The transatlantic trade war: Plenty of topics to be upset about
- The relationship between the EU and the US has worsened over the past months. The EU’s trade commissioner, Phil Hogan, is currently in the US to improve the transatlantic relationship
- With the phase one deal between the US and China signed, the US is shifting its focus to the EU
- The digital service tax (DST) imposed by France has moved the Trump administration to threaten to retaliate. The DST cannot be seen in isolation; the US conceives EU tech regulations as unfriendly for US companies
- There seems to be increased awareness in the EU regarding the threat from China, but there is no coherent strategy satisfying the Americans yet
- The WTO Appellate Body is powerless due to the US blocking the appointment of new members, frustrating the EU. A positive development has been a trilateral agreement between Japan, the US and the EU, proposing to sharpen international trade rules
Transatlantic partnership has worsened
Now that the phase one trade deal between the US and China has been signed, the US will shift its focus to the EU. US frustrations related to EU trade policy have been mounting recently. In addition, little progress has been made on US requests related to defense spending and the EU’s China policy. Furthermore, the EU’s tech agenda and the paralysis of the WTO by the US has not made the relationship between the two trading blocs any better.
At this moment, the EU’s trade commissioner Phil Hogan is in the US to work on the transatlantic relationship, in an attempt to prevent the US from hiking tariffs on European goods.
French digital service tax agitates the United States
In December the US commerce department concluded that France’s digital services tax (DST) discriminates against US tech companies. As a response, president Trump threatened to retaliate with import tariffs of 100% on a package of €2.1 billion worth of French goods, including French wines, champagne and other luxury products.
In July 2019 the French senate approved the digital service tax (DST), a 3% levy applying to companies that have over €25 million in French revenue and over €750 million in worldwide revenue from digital services. The US commerce department estimated the revenues of these taxes to amount to €500mln, the majority of this figure will be paid by the ‘Big Five’ companies from Silicon valley such as Facebook and Google. The DST in other countries, such as Austria and soon maybe in Italy and Spain could also become an issue in the future. In any case, the EU has already told the Americans that the EU would side with France and retaliate if the US indeed raised tariffs on French products.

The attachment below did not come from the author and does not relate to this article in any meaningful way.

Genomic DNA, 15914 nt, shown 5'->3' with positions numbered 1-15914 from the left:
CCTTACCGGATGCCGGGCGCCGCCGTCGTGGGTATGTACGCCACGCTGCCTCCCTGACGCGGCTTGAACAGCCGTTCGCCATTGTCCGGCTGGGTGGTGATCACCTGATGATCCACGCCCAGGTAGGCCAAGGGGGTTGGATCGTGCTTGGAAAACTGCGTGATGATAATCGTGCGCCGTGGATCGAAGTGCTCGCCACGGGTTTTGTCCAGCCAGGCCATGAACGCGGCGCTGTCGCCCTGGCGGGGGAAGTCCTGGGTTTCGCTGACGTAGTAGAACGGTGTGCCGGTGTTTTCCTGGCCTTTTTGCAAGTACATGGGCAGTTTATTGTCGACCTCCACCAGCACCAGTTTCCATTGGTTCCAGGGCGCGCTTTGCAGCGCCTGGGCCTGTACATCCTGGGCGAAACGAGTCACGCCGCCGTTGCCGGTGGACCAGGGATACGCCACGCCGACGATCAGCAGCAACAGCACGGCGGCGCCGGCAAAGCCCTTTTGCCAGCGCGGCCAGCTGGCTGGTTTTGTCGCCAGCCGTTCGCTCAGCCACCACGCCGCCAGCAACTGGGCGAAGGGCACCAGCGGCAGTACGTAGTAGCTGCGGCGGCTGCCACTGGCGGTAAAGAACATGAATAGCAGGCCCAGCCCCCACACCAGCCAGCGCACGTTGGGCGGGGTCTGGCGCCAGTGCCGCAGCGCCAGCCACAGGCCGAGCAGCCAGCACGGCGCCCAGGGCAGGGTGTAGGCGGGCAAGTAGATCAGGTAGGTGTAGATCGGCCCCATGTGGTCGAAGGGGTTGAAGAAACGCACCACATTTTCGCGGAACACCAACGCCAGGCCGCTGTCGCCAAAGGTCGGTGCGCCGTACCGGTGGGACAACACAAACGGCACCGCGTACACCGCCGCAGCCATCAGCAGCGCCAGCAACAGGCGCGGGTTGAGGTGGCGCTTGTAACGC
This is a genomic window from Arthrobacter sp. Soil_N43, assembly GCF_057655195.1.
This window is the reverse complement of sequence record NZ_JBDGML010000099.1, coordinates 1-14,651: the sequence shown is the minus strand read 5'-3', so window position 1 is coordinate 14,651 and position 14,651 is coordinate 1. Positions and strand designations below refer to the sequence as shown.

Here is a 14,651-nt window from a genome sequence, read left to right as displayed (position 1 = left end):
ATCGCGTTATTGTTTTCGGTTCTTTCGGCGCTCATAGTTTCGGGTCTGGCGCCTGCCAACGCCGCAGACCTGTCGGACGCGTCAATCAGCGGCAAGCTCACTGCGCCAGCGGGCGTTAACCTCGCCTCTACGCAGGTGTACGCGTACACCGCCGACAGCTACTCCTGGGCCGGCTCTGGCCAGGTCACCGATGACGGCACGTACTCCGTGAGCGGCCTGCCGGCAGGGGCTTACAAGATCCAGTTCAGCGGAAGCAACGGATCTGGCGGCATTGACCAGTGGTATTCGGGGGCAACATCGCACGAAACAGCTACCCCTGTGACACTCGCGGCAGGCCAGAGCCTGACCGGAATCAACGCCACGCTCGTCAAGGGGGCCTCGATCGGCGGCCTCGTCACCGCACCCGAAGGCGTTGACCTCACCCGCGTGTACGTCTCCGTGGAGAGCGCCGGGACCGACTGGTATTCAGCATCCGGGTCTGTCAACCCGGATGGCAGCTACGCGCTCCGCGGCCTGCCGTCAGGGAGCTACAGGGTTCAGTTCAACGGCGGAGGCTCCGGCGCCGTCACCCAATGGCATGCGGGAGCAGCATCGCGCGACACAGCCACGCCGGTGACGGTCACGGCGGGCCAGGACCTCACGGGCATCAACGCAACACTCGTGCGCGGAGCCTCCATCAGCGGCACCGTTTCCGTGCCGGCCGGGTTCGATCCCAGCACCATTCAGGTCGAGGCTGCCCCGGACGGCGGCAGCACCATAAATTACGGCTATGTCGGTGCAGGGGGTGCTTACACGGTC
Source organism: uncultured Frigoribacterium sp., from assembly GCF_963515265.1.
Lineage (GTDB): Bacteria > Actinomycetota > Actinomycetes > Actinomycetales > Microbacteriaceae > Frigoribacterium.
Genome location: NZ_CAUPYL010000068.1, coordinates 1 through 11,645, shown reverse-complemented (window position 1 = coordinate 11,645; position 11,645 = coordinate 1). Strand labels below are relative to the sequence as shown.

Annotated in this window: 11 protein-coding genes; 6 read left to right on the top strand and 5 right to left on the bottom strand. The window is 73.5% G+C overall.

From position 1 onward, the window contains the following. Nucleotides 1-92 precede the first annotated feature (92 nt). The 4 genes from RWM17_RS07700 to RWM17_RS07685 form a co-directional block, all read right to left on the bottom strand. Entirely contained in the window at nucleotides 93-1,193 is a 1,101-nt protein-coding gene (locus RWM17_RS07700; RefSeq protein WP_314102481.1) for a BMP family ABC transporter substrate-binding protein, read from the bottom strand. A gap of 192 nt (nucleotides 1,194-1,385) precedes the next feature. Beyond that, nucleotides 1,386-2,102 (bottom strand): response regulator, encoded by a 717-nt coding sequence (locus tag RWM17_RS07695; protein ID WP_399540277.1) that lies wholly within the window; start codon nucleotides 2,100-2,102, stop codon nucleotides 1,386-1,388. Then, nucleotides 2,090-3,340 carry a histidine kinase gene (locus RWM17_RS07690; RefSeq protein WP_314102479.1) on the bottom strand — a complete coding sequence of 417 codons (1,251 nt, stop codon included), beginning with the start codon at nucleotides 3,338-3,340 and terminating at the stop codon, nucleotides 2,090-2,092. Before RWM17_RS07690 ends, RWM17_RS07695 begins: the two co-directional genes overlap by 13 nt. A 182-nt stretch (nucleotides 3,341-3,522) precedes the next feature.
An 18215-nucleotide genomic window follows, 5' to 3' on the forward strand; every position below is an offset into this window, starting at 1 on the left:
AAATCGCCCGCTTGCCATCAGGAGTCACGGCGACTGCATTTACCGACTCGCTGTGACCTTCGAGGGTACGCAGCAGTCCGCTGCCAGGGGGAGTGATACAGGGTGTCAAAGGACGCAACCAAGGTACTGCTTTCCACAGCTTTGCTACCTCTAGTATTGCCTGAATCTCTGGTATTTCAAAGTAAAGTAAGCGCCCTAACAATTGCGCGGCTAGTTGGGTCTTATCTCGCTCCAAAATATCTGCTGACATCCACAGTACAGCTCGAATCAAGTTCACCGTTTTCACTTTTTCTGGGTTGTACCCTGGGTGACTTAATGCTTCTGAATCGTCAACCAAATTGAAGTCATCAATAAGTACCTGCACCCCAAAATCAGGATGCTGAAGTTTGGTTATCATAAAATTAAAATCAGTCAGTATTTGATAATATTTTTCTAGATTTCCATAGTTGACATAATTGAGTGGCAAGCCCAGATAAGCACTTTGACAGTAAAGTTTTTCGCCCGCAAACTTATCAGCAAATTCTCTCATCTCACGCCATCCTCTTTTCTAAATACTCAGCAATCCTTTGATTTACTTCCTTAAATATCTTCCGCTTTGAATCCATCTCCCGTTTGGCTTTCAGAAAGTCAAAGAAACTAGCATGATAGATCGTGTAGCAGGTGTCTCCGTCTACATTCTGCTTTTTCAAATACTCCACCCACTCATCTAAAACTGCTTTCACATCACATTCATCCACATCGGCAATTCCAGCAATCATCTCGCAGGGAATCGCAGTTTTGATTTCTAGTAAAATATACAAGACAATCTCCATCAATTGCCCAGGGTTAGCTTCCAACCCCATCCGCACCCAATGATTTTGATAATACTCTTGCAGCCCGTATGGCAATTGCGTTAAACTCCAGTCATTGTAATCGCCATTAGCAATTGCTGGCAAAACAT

Phil Hogan’s visit to the US includes the topic, but is unlikely to end the discussion. Next week U.S. Treasury Secretary Steven Mnuchin and French Finance Minister Bruno Le Maire are expected to meet over the issue to try to find a compromise.
Issue of digital services tax cannot be seen in isolation
Just before the US commerce department’s conclusion on discrimination by France’s digital services tax, Angela Merkel, the German chancellor, urged Europe to claim digital sovereignty. In order to decrease the reliance on foreign tech giants such as Amazon and Alibaba and the related possible threat to European national security; Germany, France and the Netherlands have started the GAIA-X project. This project aims to create European alternatives and is heavily subsidized. US and Chinese companies are speaking of unfair competition.
To add to the unrest on this topic, Margrethe Vestager, Executive vice-President of the European Commission in charge of digital policy, has committed herself to combatting digital market abuse. Given the size and dominance of US tech companies such as Facebook and Google, measures mainly hit US companies. Needless to say, this is not going down well with the US, which accuses the EU of putting American tech companies at a disadvantage.
Unease with China policy is rising, but strategy is lacking